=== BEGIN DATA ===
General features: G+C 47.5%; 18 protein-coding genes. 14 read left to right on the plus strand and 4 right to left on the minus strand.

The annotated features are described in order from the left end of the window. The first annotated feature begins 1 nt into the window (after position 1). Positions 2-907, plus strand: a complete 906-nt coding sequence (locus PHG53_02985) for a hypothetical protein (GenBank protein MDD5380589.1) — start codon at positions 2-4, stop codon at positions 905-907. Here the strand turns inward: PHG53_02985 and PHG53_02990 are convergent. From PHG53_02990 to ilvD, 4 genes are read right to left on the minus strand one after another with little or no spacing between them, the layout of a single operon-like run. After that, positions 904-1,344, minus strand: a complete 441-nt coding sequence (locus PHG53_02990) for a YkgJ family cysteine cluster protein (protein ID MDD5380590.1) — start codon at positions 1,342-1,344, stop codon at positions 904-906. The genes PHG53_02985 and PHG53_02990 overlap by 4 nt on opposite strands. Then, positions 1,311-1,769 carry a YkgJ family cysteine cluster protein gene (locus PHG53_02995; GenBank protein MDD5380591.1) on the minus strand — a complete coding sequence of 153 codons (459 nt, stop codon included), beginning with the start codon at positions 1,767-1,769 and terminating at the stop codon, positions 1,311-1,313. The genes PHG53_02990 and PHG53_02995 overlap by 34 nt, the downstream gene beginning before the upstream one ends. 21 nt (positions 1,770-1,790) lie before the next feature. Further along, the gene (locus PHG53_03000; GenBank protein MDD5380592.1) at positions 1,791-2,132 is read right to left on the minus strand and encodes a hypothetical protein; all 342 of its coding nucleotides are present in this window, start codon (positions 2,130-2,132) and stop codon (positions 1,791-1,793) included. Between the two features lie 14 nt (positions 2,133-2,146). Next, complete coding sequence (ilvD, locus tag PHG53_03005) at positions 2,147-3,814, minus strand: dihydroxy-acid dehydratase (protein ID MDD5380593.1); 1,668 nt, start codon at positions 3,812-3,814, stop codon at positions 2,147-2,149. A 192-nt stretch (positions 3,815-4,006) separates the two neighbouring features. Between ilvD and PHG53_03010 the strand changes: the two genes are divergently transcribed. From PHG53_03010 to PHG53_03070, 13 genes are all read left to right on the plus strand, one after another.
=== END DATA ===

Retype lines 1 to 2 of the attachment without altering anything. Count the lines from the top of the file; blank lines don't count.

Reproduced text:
General features: G+C 47.5%; 18 protein-coding genes. 14 read left to right on the plus strand and 4 right to left on the minus strand.

The annotated features are described in order from the left end of the window. The first annotated feature begins 1 nt into the window (after position 1). Positions 2-907, plus strand: a complete 906-nt coding sequence (locus PHG53_02985) for a hypothetical protein (GenBank protein MDD5380589.1) — start codon at positions 2-4, stop codon at positions 905-907. Here the strand turns inward: PHG53_02985 and PHG53_02990 are convergent. From PHG53_02990 to ilvD, 4 genes are read right to left on the minus strand one after another with little or no spacing between them, the layout of a single operon-like run. After that, positions 904-1,344, minus strand: a complete 441-nt coding sequence (locus PHG53_02990) for a YkgJ family cysteine cluster protein (protein ID MDD5380590.1) — start codon at positions 1,342-1,344, stop codon at positions 904-906. The genes PHG53_02985 and PHG53_02990 overlap by 4 nt on opposite strands. Then, positions 1,311-1,769 carry a YkgJ family cysteine cluster protein gene (locus PHG53_02995; GenBank protein MDD5380591.1) on the minus strand — a complete coding sequence of 153 codons (459 nt, stop codon included), beginning with the start codon at positions 1,767-1,769 and terminating at the stop codon, positions 1,311-1,313. The genes PHG53_02990 and PHG53_02995 overlap by 34 nt, the downstream gene beginning before the upstream one ends. 21 nt (positions 1,770-1,790) lie before the next feature. Further along, the gene (locus PHG53_03000; GenBank protein MDD5380592.1) at positions 1,791-2,132 is read right to left on the minus strand and encodes a hypothetical protein; all 342 of its coding nucleotides are present in this window, start codon (positions 2,130-2,132) and stop codon (positions 1,791-1,793) included. Between the two features lie 14 nt (positions 2,133-2,146). Next, complete coding sequence (ilvD, locus tag PHG53_03005) at positions 2,147-3,814, minus strand: dihydroxy-acid dehydratase (protein ID MDD5380593.1); 1,668 nt, start codon at positions 3,812-3,814, stop codon at positions 2,147-2,149. A 192-nt stretch (positions 3,815-4,006) separates the two neighbouring features. Between ilvD and PHG53_03010 the strand changes: the two genes are divergently transcribed. From PHG53_03010 to PHG53_03070, 13 genes are all read left to right on the plus strand, one after another.